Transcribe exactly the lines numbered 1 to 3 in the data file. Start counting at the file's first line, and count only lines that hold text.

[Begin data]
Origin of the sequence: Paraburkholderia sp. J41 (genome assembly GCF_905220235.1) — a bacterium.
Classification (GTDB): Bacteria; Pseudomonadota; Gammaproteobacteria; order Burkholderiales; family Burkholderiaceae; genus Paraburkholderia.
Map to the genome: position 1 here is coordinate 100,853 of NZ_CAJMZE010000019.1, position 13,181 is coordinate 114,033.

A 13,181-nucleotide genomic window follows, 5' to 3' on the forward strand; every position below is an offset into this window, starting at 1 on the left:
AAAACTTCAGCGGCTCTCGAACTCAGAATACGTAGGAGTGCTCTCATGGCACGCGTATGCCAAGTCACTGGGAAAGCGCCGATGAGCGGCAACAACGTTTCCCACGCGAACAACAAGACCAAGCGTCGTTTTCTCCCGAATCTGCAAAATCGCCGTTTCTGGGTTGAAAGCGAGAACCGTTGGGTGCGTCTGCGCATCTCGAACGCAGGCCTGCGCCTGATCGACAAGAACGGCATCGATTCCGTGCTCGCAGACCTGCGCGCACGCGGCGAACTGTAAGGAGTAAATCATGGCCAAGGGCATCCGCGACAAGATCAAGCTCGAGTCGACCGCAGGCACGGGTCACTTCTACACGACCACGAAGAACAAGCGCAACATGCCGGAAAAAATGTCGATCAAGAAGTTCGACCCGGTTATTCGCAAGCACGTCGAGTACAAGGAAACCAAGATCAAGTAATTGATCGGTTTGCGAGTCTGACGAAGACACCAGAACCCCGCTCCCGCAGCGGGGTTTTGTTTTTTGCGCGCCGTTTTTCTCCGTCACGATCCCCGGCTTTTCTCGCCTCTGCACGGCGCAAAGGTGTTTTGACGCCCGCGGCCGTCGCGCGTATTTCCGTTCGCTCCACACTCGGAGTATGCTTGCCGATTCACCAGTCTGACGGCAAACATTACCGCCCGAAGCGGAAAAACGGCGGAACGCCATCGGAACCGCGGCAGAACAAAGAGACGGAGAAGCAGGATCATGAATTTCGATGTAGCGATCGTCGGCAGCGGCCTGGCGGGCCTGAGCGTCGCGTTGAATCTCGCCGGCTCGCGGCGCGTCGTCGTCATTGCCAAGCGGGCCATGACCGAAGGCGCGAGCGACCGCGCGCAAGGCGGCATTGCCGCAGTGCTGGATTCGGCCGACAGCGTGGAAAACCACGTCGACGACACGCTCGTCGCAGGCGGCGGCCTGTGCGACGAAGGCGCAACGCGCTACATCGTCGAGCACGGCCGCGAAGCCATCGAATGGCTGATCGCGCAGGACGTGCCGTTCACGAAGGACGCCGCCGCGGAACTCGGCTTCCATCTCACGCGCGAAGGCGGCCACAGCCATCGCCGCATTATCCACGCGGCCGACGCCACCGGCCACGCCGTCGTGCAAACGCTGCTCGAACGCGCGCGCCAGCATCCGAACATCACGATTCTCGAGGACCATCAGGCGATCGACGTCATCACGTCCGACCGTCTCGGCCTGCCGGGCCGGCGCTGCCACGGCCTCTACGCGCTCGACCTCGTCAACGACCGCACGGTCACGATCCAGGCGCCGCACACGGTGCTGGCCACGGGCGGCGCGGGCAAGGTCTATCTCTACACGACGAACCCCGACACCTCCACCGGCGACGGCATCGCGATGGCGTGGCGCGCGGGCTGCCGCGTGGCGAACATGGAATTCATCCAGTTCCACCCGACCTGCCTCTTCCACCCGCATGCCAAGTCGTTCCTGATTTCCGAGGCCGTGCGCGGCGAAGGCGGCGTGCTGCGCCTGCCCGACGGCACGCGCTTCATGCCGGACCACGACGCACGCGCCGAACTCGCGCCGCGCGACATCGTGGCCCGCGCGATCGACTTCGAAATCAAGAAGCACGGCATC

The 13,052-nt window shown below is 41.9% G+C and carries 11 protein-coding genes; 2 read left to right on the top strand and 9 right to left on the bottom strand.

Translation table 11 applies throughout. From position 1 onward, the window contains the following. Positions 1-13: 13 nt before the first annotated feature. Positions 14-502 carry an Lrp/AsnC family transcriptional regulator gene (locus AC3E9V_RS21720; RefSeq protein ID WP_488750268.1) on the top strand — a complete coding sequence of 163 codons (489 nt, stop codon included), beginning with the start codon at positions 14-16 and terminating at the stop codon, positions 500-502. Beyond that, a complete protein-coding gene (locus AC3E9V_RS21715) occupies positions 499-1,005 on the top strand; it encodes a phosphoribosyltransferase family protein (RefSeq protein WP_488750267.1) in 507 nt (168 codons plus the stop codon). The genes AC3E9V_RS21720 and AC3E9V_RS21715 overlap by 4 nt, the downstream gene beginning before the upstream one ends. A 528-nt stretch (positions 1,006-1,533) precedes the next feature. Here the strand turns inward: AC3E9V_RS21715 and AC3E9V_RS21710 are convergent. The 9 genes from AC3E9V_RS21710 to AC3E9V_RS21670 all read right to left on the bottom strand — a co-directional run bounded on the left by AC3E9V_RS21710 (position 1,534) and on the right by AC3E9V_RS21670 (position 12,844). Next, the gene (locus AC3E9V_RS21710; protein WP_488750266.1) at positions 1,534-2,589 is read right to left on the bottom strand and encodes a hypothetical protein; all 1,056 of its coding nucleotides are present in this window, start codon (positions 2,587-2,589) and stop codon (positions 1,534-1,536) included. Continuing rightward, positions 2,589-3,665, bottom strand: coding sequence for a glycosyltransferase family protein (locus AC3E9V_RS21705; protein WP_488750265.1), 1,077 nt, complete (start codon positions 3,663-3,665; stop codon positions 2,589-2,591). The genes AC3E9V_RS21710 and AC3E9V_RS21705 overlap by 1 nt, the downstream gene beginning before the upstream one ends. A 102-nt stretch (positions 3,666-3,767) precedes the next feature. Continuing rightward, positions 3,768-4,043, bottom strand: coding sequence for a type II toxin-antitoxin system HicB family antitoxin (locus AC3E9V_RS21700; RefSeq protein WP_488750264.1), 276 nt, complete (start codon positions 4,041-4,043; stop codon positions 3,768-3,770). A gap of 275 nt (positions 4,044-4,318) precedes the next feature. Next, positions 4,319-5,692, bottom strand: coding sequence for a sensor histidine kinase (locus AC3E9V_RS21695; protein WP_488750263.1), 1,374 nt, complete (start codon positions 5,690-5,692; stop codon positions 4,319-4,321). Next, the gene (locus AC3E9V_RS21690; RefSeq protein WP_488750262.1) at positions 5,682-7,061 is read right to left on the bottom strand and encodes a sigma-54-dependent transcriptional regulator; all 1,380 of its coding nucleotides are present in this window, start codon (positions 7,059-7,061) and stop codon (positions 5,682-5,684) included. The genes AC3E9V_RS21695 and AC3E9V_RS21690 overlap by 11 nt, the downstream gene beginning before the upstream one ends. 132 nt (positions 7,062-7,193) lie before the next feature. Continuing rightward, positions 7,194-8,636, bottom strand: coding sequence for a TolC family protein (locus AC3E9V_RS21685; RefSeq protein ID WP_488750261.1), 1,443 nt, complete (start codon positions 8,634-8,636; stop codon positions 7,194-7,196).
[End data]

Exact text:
Origin of the sequence: Paraburkholderia sp. J41 (genome assembly GCF_905220235.1) — a bacterium.
Classification (GTDB): Bacteria; Pseudomonadota; Gammaproteobacteria; order Burkholderiales; family Burkholderiaceae; genus Paraburkholderia.
Map to the genome: position 1 here is coordinate 100,853 of NZ_CAJMZE010000019.1, position 13,181 is coordinate 114,033.